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Evaluation of the unlinked anonymous prevalence monitoring programme for HIV in England and Wales: science, ethics and health policy

Anthony S. Kessel, C. J. Watts

Med Sci Monit 2001; 7(5): SR1052-1063 :: ID: 509331


Background: The Unlinked Anonymous Prevalence Monitoring Programme for HIV in England and Wales was set up in 1989 and has been operational for over a decade. This paper describes a wide-ranging evaluation of the programme encompassing different perspectives and approaches: epidemiological, ethical, social scientific and economic.
Material/Methods: Epidemiological and ethical evaluation by critical review of the literature. Evaluation of the public's views on unlinked anonymous testing of blood by questions inserted into the Omnibus National Survey carried out by the Office for National Statistics. Evaluation of the views of planners of HIV/AIDS services by telephone questionnaire survey. Economic analysis by costing of the programme.
Results: Epidemiologically the programme's results contribute to the jigsaw of knowledge about HIV. The ethical debate has shifted with time, and moral justification for the programme was more valid at its inception than now. The majority of the public was unaware of unlinked anonymous testing of blood for HIV, and 25-30% disagreed with the policy. Local planners of HIV services found the programme generally useful. There are concerns about the programme's hidden costs and funding.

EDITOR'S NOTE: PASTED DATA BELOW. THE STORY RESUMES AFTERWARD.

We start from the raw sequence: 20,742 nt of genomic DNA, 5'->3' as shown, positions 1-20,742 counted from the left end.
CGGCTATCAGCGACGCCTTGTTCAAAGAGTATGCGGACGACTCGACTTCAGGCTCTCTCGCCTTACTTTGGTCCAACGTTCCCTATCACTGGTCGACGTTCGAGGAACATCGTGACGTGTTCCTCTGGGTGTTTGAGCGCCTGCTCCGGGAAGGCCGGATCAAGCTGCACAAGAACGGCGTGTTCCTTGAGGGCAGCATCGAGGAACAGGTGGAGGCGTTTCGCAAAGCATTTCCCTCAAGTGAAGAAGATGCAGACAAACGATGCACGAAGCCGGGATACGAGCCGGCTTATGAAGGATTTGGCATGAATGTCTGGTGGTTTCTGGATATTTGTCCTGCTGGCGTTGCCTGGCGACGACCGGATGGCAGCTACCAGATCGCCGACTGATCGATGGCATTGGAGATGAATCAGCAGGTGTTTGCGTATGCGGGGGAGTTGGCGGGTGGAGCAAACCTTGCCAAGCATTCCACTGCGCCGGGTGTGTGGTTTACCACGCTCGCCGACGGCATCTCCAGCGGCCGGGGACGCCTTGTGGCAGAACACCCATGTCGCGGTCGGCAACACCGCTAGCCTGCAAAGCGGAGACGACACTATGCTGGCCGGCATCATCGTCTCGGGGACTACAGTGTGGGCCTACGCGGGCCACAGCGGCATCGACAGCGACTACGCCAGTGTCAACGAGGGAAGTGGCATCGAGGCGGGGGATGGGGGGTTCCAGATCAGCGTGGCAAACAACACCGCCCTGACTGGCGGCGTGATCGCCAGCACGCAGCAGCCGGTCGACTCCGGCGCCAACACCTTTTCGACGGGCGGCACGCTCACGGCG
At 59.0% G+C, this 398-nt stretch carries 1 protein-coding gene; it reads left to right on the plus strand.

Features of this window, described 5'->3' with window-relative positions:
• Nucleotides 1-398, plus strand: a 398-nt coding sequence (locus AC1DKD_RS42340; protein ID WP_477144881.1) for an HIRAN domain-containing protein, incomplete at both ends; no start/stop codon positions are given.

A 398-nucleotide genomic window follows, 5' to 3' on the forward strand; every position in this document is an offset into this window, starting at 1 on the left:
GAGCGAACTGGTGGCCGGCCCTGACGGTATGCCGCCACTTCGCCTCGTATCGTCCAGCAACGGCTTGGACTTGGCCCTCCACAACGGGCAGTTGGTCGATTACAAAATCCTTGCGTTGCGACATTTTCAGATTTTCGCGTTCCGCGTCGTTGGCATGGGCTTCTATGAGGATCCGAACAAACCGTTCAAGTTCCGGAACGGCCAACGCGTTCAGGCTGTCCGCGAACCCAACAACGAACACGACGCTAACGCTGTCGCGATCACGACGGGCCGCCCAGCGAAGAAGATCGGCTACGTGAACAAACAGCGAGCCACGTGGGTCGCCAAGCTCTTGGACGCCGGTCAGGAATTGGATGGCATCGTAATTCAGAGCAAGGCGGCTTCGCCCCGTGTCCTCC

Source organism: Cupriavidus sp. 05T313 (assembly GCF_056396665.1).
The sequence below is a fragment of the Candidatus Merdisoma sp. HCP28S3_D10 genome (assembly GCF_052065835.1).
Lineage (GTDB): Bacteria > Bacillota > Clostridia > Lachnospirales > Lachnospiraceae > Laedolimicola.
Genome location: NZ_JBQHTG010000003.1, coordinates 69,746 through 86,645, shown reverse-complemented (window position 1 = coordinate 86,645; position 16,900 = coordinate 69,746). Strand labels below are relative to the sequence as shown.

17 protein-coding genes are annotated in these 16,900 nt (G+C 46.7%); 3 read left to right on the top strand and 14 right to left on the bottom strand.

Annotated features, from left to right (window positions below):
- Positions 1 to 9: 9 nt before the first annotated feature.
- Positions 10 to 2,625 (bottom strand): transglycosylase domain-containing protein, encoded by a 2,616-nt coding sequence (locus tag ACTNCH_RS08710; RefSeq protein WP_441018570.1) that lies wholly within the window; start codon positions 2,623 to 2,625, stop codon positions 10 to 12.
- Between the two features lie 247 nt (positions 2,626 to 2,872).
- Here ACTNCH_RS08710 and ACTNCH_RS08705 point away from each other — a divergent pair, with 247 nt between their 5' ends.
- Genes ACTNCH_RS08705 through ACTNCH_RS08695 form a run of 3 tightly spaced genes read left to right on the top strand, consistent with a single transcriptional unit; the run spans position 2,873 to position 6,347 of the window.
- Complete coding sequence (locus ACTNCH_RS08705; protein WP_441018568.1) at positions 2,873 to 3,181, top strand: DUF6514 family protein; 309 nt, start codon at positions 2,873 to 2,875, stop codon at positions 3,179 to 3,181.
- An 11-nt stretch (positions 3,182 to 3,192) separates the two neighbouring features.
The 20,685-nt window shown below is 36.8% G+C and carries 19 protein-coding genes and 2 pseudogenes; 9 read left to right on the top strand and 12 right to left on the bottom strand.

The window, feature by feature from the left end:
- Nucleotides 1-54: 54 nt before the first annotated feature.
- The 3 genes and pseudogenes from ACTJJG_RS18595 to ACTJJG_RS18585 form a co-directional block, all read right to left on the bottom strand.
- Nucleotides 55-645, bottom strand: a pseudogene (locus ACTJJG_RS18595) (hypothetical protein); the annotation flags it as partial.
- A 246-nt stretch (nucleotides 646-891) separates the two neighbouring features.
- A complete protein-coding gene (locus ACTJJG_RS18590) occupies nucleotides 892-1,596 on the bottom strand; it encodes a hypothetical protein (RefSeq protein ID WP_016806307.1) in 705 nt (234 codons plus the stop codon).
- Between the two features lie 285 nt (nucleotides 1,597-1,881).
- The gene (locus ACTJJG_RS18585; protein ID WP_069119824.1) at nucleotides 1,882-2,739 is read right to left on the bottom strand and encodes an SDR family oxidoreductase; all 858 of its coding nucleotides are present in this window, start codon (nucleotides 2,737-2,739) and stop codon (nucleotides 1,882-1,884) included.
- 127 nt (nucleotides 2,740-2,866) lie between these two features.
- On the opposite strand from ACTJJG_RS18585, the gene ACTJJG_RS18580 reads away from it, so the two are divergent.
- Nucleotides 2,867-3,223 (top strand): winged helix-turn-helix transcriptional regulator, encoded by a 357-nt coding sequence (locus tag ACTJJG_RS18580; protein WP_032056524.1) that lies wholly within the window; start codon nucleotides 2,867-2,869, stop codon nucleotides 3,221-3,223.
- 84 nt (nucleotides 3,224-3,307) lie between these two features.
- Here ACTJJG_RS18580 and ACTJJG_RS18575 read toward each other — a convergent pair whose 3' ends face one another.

Conclusions: To improve awareness and respect autonomy information leaflets, explaining opting out of testing, should be handed to all individuals at centres where the programme is operational. Data from the programme should be fed back quicker to local planners, and the programme's funding needs reappraisal. Further research on patients' views is indicated. Generic conclusions include the need for a definition of 'public health emergency', and establishment of a national healthcare ethics committee.

Keywords: HIV, anonymous, Ethics, policy

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Medical Science Monitor eISSN: 1643-3750
Medical Science Monitor eISSN: 1643-3750